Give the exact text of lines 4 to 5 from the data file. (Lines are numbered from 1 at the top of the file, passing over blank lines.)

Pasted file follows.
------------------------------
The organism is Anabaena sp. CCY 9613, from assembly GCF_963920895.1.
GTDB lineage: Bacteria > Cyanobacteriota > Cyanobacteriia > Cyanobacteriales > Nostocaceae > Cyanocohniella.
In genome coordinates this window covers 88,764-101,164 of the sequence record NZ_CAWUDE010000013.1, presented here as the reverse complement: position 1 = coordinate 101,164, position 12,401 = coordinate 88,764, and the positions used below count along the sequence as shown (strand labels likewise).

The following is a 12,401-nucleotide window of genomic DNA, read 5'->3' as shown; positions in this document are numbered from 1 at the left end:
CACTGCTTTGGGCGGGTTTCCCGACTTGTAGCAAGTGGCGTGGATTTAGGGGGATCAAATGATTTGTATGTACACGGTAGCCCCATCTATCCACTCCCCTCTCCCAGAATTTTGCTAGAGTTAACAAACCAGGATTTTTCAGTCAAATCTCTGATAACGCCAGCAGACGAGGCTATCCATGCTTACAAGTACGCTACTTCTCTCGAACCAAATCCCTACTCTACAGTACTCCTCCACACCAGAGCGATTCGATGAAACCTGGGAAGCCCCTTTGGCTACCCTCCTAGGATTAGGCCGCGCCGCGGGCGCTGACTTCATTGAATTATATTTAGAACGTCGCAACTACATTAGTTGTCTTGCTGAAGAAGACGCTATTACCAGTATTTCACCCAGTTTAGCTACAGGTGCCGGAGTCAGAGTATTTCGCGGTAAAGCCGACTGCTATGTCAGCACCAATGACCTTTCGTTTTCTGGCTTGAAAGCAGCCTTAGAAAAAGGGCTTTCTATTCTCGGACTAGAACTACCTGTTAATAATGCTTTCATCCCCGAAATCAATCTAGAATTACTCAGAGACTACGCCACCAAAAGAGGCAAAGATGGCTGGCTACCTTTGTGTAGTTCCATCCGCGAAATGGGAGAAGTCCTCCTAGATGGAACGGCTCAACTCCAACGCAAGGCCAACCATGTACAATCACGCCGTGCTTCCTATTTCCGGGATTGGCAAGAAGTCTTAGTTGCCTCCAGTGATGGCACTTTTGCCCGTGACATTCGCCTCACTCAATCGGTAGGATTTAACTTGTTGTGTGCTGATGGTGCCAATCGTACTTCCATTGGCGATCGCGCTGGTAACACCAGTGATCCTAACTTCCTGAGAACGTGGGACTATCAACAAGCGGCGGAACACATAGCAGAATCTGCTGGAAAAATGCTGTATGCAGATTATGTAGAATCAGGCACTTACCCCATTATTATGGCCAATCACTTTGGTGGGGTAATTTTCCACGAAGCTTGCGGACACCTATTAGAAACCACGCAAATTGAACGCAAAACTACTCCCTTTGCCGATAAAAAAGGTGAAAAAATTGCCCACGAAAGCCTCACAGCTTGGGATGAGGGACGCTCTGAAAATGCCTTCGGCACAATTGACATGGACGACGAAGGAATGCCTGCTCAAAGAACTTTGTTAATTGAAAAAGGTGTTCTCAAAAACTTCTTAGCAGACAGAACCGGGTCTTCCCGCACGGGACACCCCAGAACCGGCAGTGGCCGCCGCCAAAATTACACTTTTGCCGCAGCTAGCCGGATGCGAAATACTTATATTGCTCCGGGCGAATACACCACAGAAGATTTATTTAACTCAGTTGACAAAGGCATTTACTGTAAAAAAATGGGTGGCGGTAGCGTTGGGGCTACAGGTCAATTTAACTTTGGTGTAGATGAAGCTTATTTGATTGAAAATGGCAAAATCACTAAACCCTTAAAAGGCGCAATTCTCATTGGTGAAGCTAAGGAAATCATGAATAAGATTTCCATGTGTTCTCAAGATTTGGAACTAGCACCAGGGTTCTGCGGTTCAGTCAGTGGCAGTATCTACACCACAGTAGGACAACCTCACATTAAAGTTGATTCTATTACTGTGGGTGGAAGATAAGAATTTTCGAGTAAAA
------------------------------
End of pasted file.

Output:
The following is a 12,401-nucleotide window of genomic DNA, read 5'->3' as shown; positions in this document are numbered from 1 at the left end:
CACTGCTTTGGGCGGGTTTCCCGACTTGTAGCAAGTGGCGTGGATTTAGGGGGATCAAATGATTTGTATGTACACGGTAGCCCCATCTATCCACTCCCCTCTCCCAGAATTTTGCTAGAGTTAACAAACCAGGATTTTTCAGTCAAATCTCTGATAACGCCAGCAGACGAGGCTATCCATGCTTACAAGTACGCTACTTCTCTCGAACCAAATCCCTACTCTACAGTACTCCTCCACACCAGAGCGATTCGATGAAACCTGGGAAGCCCCTTTGGCTACCCTCCTAGGATTAGGCCGCGCCGCGGGCGCTGACTTCATTGAATTATATTTAGAACGTCGCAACTACATTAGTTGTCTTGCTGAAGAAGACGCTATTACCAGTATTTCACCCAGTTTAGCTACAGGTGCCGGAGTCAGAGTATTTCGCGGTAAAGCCGACTGCTATGTCAGCACCAATGACCTTTCGTTTTCTGGCTTGAAAGCAGCCTTAGAAAAAGGGCTTTCTATTCTCGGACTAGAACTACCTGTTAATAATGCTTTCATCCCCGAAATCAATCTAGAATTACTCAGAGACTACGCCACCAAAAGAGGCAAAGATGGCTGGCTACCTTTGTGTAGTTCCATCCGCGAAATGGGAGAAGTCCTCCTAGATGGAACGGCTCAACTCCAACGCAAGGCCAACCATGTACAATCACGCCGTGCTTCCTATTTCCGGGATTGGCAAGAAGTCTTAGTTGCCTCCAGTGATGGCACTTTTGCCCGTGACATTCGCCTCACTCAATCGGTAGGATTTAACTTGTTGTGTGCTGATGGTGCCAATCGTACTTCCATTGGCGATCGCGCTGGTAACACCAGTGATCCTAACTTCCTGAGAACGTGGGACTATCAACAAGCGGCGGAACACATAGCAGAATCTGCTGGAAAAATGCTGTATGCAGATTATGTAGAATCAGGCACTTACCCCATTATTATGGCCAATCACTTTGGTGGGGTAATTTTCCACGAAGCTTGCGGACACCTATTAGAAACCACGCAAATTGAACGCAAAACTACTCCCTTTGCCGATAAAAAAGGTGAAAAAATTGCCCACGAAAGCCTCACAGCTTGGGATGAGGGACGCTCTGAAAATGCCTTCGGCACAATTGACATGGACGACGAAGGAATGCCTGCTCAAAGAACTTTGTTAATTGAAAAAGGTGTTCTCAAAAACTTCTTAGCAGACAGAACCGGGTCTTCCCGCACGGGACACCCCAGAACCGGCAGTGGCCGCCGCCAAAATTACACTTTTGCCGCAGCTAGCCGGATGCGAAATACTTATATTGCTCCGGGCGAATACACCACAGAAGATTTATTTAACTCAGTTGACAAAGGCATTTACTGTAAAAAAATGGGTGGCGGTAGCGTTGGGGCTACAGGTCAATTTAACTTTGGTGTAGATGAAGCTTATTTGATTGAAAATGGCAAAATCACTAAACCCTTAAAAGGCGCAATTCTCATTGGTGAAGCTAAGGAAATCATGAATAAGATTTCCATGTGTTCTCAAGATTTGGAACTAGCACCAGGGTTCTGCGGTTCAGTCAGTGGCAGTATCTACACCACAGTAGGACAACCTCACATTAAAGTTGATTCTATTACTGTGGGTGGAAGATAAGAATTTTCGAGTAAAA